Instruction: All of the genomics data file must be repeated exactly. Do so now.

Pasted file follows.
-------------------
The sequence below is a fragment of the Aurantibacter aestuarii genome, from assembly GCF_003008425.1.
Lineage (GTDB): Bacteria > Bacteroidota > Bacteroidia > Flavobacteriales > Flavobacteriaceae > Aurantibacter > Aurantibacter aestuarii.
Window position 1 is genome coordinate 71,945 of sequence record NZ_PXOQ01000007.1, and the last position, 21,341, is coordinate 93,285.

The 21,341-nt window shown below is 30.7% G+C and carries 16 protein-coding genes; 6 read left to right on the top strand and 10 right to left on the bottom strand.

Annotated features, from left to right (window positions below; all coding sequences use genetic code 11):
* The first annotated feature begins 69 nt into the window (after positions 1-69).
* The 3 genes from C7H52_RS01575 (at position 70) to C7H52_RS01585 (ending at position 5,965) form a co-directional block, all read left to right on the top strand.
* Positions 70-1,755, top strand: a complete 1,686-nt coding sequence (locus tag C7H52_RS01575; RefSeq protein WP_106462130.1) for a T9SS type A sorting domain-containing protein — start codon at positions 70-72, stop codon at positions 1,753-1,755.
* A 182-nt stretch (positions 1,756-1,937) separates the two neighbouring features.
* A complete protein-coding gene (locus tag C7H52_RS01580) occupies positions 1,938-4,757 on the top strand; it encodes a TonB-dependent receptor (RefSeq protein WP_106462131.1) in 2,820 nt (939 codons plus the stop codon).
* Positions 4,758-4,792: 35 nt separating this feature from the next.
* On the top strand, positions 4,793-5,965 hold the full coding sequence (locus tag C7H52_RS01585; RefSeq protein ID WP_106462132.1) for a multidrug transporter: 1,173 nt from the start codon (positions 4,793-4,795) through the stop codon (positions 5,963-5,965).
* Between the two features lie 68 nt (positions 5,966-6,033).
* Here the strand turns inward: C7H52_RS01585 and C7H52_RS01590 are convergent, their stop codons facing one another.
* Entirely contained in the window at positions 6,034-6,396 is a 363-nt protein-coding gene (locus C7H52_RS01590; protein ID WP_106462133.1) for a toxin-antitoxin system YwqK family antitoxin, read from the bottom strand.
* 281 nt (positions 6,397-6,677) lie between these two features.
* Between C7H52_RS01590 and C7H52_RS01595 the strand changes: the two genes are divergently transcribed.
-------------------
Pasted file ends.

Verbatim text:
The sequence below is a fragment of the Aurantibacter aestuarii genome, from assembly GCF_003008425.1.
Lineage (GTDB): Bacteria > Bacteroidota > Bacteroidia > Flavobacteriales > Flavobacteriaceae > Aurantibacter > Aurantibacter aestuarii.
Window position 1 is genome coordinate 71,945 of sequence record NZ_PXOQ01000007.1, and the last position, 21,341, is coordinate 93,285.

The 21,341-nt window shown below is 30.7% G+C and carries 16 protein-coding genes; 6 read left to right on the top strand and 10 right to left on the bottom strand.

Annotated features, from left to right (window positions below; all coding sequences use genetic code 11):
* The first annotated feature begins 69 nt into the window (after positions 1-69).
* The 3 genes from C7H52_RS01575 (at position 70) to C7H52_RS01585 (ending at position 5,965) form a co-directional block, all read left to right on the top strand.
* Positions 70-1,755, top strand: a complete 1,686-nt coding sequence (locus tag C7H52_RS01575; RefSeq protein WP_106462130.1) for a T9SS type A sorting domain-containing protein — start codon at positions 70-72, stop codon at positions 1,753-1,755.
* A 182-nt stretch (positions 1,756-1,937) separates the two neighbouring features.
* A complete protein-coding gene (locus tag C7H52_RS01580) occupies positions 1,938-4,757 on the top strand; it encodes a TonB-dependent receptor (RefSeq protein WP_106462131.1) in 2,820 nt (939 codons plus the stop codon).
* Positions 4,758-4,792: 35 nt separating this feature from the next.
* On the top strand, positions 4,793-5,965 hold the full coding sequence (locus tag C7H52_RS01585; RefSeq protein ID WP_106462132.1) for a multidrug transporter: 1,173 nt from the start codon (positions 4,793-4,795) through the stop codon (positions 5,963-5,965).
* Between the two features lie 68 nt (positions 5,966-6,033).
* Here the strand turns inward: C7H52_RS01585 and C7H52_RS01590 are convergent, their stop codons facing one another.
* Entirely contained in the window at positions 6,034-6,396 is a 363-nt protein-coding gene (locus C7H52_RS01590; protein ID WP_106462133.1) for a toxin-antitoxin system YwqK family antitoxin, read from the bottom strand.
* 281 nt (positions 6,397-6,677) lie between these two features.
* Between C7H52_RS01590 and C7H52_RS01595 the strand changes: the two genes are divergently transcribed.